Tim Cook reaffirms Apple’s commitment to the Mac, in response to growing doubt
No major upgrades are planned for 2017.
By Caitlin McGarry
MacworldDEC 20, 2016 1:09 am PST
The Mac Pro and Mac mini have languished for years. The iMac faces increased competition from rivals like Microsoft’s Surface Studio. The
MacBook is thinner and lighter than ever, but not more powerful. Critics say it’s clear that Apple has put the Mac on the back burner. In a memo to employees, CEO Tim Cook said nothing could be further from the truth: “We have great desktops in our roadmap,” he wrote, according to
TechCrunch. “Nobody should worry about that.”
But it’s not that simple. A Tuesday report from
Bloomberg outlined the internal troubles facing the Mac team at Apple and spilled the updates coming next year. Spoiler alert: They’re minor. The iMac is getting a new AMD graphics processor and USB-C ports, while the MacBook and MacBook Pro will see slight processor upgrades.
So what’s going on at Apple? There seem to be a few problems, according to Bloomberg.
There’s just one software engineering team working on both macOS and iOS, and most of those engineers prioritize iOS, which means the iPhone and iPad have outsized influence. This isn’t necessarily a bad thing—those two product lines account for 75 percent of Apple’s worldwide revenue. But the lack of focus on the Mac has led to the departure of many Mac hardware designers, who noticed that design chief Jony Ive and his team were no longer interested in weekly check-ins to review Mac concepts or check out prototypes.
Before the iPhone and iPad became Apple’s top priority, there was a
singular vision for the Mac. Now, the team works on multiple prototypes with different features simultaneously, which means no one concept has the full attention of anyone at Apple.
The computer is political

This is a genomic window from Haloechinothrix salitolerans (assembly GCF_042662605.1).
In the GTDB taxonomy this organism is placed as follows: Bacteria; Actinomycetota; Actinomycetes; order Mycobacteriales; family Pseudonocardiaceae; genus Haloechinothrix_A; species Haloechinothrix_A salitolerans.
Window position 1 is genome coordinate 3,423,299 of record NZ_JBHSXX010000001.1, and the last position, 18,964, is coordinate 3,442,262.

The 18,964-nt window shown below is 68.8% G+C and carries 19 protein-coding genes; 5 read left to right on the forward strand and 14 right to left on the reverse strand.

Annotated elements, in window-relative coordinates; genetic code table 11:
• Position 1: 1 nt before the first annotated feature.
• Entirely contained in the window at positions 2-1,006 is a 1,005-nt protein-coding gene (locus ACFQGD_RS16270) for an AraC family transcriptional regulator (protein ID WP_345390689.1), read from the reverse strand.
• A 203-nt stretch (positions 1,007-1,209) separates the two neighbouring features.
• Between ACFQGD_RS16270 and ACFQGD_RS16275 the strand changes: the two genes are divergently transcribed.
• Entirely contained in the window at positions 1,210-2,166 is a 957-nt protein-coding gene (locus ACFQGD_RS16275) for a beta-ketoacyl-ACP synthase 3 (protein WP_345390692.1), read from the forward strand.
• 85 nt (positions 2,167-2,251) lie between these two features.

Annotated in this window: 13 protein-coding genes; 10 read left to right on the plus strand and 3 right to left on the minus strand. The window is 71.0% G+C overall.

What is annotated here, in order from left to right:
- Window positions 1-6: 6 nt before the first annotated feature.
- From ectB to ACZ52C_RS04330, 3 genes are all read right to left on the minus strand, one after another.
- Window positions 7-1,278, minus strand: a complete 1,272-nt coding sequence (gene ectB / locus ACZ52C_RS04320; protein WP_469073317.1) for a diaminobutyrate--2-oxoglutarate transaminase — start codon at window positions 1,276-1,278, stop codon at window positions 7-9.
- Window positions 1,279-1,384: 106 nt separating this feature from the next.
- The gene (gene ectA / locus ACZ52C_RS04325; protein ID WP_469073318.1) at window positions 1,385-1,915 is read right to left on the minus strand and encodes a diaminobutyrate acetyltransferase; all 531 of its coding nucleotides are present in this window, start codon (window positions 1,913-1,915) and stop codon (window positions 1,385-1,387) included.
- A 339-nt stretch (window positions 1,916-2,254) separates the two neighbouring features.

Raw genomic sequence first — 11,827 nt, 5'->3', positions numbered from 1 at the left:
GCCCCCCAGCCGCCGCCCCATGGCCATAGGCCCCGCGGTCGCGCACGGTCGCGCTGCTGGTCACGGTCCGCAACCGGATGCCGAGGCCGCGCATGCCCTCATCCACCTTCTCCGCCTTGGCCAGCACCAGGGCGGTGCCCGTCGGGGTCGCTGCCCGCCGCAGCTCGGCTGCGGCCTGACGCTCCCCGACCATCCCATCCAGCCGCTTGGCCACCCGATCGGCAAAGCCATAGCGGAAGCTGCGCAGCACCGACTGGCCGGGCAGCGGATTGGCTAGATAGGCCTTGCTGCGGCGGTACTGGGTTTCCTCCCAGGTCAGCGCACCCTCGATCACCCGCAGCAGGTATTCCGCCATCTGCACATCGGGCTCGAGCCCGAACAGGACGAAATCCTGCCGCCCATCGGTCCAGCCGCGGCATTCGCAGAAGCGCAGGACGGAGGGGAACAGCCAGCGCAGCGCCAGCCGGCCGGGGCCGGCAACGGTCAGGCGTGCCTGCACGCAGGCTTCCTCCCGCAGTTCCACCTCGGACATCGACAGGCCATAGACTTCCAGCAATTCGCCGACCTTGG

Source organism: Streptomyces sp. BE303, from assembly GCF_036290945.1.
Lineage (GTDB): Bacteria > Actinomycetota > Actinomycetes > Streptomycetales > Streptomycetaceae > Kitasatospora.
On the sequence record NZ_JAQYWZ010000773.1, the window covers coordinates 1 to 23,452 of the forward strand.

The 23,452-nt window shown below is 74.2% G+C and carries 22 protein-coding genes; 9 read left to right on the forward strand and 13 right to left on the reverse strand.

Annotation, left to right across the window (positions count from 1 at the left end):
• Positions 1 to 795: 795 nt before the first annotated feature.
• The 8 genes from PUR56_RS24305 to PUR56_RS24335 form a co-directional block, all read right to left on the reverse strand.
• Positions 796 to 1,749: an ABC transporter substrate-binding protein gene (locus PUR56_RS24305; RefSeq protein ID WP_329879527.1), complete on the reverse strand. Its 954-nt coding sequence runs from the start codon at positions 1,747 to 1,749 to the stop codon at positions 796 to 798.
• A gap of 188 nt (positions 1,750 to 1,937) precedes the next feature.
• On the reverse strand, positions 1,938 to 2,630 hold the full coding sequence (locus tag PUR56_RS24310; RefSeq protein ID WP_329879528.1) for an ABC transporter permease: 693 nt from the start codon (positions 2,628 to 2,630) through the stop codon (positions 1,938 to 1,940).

The Mac is also caught in the crosswinds of political change. President-elect Donald Trump has promised to bring manufacturing jobs back to the United States and has criticized Apple for making its devices in China. Apple did produce the Mac Pro in the U.S., but had to make its own assembly tools and train production staff on how to make the computers, which slowed down the manufacturing process.
Cook may be hoping to stave off future criticism from Trump by meeting with him. Cook was part of the group of tech leaders who sat down with Trump last week. In his memo to employees, Cook explained that job creation, tax reform, renewable energy, and human rights are a few of the issues that will be affected by the incoming administration, and that it’s important for Apple to be at the table when conversations about those issues take place.
“Personally, I’ve never found being on the sideline a successful place to be,” Cook wrote. “The way that you influence these issues is to be in the arena. So whether it’s in this country, or the European Union, or in China or South America, we engage. And we engage when we agree and we engage when we disagree. I think it’s very important to do that because you don’t change things by just yelling. You change things by showing everyone why your way is the best. In many ways, it’s a debate of ideas.”